Analyze Astrophil and Stella Sonnet 1 by Sir Philip Sidney.

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karaejacobi eNotes educator| Certified Educator

To analyze the first sonnet in Sidney's sequence Astrophil and Stella, I will break it down into sections and then discuss how the writer uses poetic techniques to create effect or meaning.

The first quatrain of the poem reads as follows: 

Loving in truth, and fain in verse my love to show, 
That she, dear she, might take some pleasure of my pain,— 
Pleasure might cause her read, reading might make her know, 
Knowledge might pity win, and pity grace obtain,— (1-4)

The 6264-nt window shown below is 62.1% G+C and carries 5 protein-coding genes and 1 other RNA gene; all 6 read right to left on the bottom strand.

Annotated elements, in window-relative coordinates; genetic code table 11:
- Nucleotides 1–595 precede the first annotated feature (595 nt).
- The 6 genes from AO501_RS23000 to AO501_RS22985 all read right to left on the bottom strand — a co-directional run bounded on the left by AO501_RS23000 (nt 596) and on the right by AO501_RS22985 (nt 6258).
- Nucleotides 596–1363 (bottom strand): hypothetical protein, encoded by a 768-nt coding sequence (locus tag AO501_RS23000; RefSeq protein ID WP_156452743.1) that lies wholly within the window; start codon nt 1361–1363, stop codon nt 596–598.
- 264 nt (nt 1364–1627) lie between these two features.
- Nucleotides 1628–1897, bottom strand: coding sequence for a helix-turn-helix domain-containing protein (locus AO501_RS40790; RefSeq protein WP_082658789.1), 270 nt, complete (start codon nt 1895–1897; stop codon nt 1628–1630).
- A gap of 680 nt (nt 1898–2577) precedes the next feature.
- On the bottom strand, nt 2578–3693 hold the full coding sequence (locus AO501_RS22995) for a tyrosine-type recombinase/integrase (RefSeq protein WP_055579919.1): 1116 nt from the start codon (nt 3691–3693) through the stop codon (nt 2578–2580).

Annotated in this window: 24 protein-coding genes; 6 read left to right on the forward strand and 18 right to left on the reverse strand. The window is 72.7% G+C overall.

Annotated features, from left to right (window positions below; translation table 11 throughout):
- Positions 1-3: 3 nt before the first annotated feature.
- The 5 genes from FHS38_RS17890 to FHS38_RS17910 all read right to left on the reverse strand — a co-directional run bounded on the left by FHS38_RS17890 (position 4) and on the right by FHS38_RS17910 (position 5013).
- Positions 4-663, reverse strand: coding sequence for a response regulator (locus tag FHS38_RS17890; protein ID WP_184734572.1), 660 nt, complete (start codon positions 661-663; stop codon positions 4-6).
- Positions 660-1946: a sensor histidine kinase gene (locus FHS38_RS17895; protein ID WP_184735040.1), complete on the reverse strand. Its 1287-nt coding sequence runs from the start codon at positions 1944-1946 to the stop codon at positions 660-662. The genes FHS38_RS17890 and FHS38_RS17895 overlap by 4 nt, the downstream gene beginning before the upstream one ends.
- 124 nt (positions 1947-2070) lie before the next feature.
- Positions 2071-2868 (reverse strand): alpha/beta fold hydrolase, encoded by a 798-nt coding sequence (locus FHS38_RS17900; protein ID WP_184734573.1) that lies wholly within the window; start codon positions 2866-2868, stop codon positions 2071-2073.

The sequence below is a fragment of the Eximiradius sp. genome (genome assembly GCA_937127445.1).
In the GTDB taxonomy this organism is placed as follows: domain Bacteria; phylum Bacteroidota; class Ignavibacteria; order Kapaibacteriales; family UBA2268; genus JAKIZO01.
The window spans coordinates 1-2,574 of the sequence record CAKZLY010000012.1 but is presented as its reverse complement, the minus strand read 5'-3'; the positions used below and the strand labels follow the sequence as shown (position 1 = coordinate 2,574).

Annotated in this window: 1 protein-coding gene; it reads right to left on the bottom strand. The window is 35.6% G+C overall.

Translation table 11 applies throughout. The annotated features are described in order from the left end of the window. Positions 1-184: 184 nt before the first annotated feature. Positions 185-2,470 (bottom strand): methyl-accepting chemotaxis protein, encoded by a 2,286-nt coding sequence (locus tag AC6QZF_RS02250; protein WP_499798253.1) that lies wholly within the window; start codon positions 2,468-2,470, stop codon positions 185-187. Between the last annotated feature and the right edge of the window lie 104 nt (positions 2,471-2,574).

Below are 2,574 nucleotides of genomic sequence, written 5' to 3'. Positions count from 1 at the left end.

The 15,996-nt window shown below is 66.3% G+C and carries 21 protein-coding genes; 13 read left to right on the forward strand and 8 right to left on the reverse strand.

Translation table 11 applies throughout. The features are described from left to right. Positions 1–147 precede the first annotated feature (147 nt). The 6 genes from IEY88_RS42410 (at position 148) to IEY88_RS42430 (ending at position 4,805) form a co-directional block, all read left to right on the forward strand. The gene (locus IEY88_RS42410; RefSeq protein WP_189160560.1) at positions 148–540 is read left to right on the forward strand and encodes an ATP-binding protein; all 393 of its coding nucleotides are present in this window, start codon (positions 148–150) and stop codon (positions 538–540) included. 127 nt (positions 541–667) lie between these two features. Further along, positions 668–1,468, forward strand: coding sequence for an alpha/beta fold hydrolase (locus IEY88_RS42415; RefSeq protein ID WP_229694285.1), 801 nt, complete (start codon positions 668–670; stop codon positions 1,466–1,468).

Sidney's main idea in this opening quatrain is that Astrophil will write poetry to his love in the hopes that it will win her over; however, he is not overly idealistic about how that will happen. He says that he loves "in truth" and that he does "fain in," or takes pleasure in, showing his love through poetry. He will transmit his true feelings for her and hopes that his beloved "might takes some pleasure of [his] pain." This is an example of paradox: the poet feels both pain and pleasure as a result of his love for Stella. The pain comes from her rejection of him, or it comes from the idea that he cannot be with her. He writes from the pain of his unrequited love. He hopes, though, that the "pleasure" of reading will lead her to understand his feelings, and she will take "pity" on him, so eventually he will "obtain" her "grace." He does not go so far as to expect her love. His expectations are fairly low and humble, and this quatrain as a whole shows us that the poet is desperate for some positive attention from Stella.